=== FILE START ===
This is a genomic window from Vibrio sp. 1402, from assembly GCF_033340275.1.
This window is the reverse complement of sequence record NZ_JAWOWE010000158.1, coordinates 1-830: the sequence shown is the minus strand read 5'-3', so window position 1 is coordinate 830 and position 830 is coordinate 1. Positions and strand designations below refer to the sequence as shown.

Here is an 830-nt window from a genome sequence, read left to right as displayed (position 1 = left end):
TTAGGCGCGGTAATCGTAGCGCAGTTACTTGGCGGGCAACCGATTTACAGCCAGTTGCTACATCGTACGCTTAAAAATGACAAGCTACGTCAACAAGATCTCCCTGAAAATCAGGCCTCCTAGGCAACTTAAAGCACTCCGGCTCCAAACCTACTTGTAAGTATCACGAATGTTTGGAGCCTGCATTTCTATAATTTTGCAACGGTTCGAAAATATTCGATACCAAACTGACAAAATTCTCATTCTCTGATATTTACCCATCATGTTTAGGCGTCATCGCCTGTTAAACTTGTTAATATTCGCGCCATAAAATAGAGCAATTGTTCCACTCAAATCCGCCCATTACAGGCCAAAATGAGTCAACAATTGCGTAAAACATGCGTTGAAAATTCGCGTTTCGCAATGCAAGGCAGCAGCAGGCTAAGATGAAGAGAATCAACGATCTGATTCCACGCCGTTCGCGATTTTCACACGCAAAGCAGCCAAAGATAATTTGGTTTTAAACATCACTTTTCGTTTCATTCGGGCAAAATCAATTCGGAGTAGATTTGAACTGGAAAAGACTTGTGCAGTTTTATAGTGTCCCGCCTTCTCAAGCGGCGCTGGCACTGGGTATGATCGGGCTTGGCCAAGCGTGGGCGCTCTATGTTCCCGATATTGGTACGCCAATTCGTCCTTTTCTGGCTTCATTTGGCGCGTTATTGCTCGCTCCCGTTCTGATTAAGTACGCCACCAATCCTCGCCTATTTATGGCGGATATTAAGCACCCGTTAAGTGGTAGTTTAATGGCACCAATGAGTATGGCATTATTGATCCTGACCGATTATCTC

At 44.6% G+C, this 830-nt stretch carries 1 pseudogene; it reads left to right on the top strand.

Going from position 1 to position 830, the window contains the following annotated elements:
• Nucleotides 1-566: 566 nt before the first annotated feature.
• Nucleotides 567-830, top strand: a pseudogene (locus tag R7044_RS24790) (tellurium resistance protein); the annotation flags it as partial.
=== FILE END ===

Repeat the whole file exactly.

This is a genomic window from Vibrio sp. 1402, from assembly GCF_033340275.1.
This window is the reverse complement of sequence record NZ_JAWOWE010000158.1, coordinates 1-830: the sequence shown is the minus strand read 5'-3', so window position 1 is coordinate 830 and position 830 is coordinate 1. Positions and strand designations below refer to the sequence as shown.

Here is an 830-nt window from a genome sequence, read left to right as displayed (position 1 = left end):
TTAGGCGCGGTAATCGTAGCGCAGTTACTTGGCGGGCAACCGATTTACAGCCAGTTGCTACATCGTACGCTTAAAAATGACAAGCTACGTCAACAAGATCTCCCTGAAAATCAGGCCTCCTAGGCAACTTAAAGCACTCCGGCTCCAAACCTACTTGTAAGTATCACGAATGTTTGGAGCCTGCATTTCTATAATTTTGCAACGGTTCGAAAATATTCGATACCAAACTGACAAAATTCTCATTCTCTGATATTTACCCATCATGTTTAGGCGTCATCGCCTGTTAAACTTGTTAATATTCGCGCCATAAAATAGAGCAATTGTTCCACTCAAATCCGCCCATTACAGGCCAAAATGAGTCAACAATTGCGTAAAACATGCGTTGAAAATTCGCGTTTCGCAATGCAAGGCAGCAGCAGGCTAAGATGAAGAGAATCAACGATCTGATTCCACGCCGTTCGCGATTTTCACACGCAAAGCAGCCAAAGATAATTTGGTTTTAAACATCACTTTTCGTTTCATTCGGGCAAAATCAATTCGGAGTAGATTTGAACTGGAAAAGACTTGTGCAGTTTTATAGTGTCCCGCCTTCTCAAGCGGCGCTGGCACTGGGTATGATCGGGCTTGGCCAAGCGTGGGCGCTCTATGTTCCCGATATTGGTACGCCAATTCGTCCTTTTCTGGCTTCATTTGGCGCGTTATTGCTCGCTCCCGTTCTGATTAAGTACGCCACCAATCCTCGCCTATTTATGGCGGATATTAAGCACCCGTTAAGTGGTAGTTTAATGGCACCAATGAGTATGGCATTATTGATCCTGACCGATTATCTC

At 44.6% G+C, this 830-nt stretch carries 1 pseudogene; it reads left to right on the top strand.

Going from position 1 to position 830, the window contains the following annotated elements:
• Nucleotides 1-566: 566 nt before the first annotated feature.
• Nucleotides 567-830, top strand: a pseudogene (locus tag R7044_RS24790) (tellurium resistance protein); the annotation flags it as partial.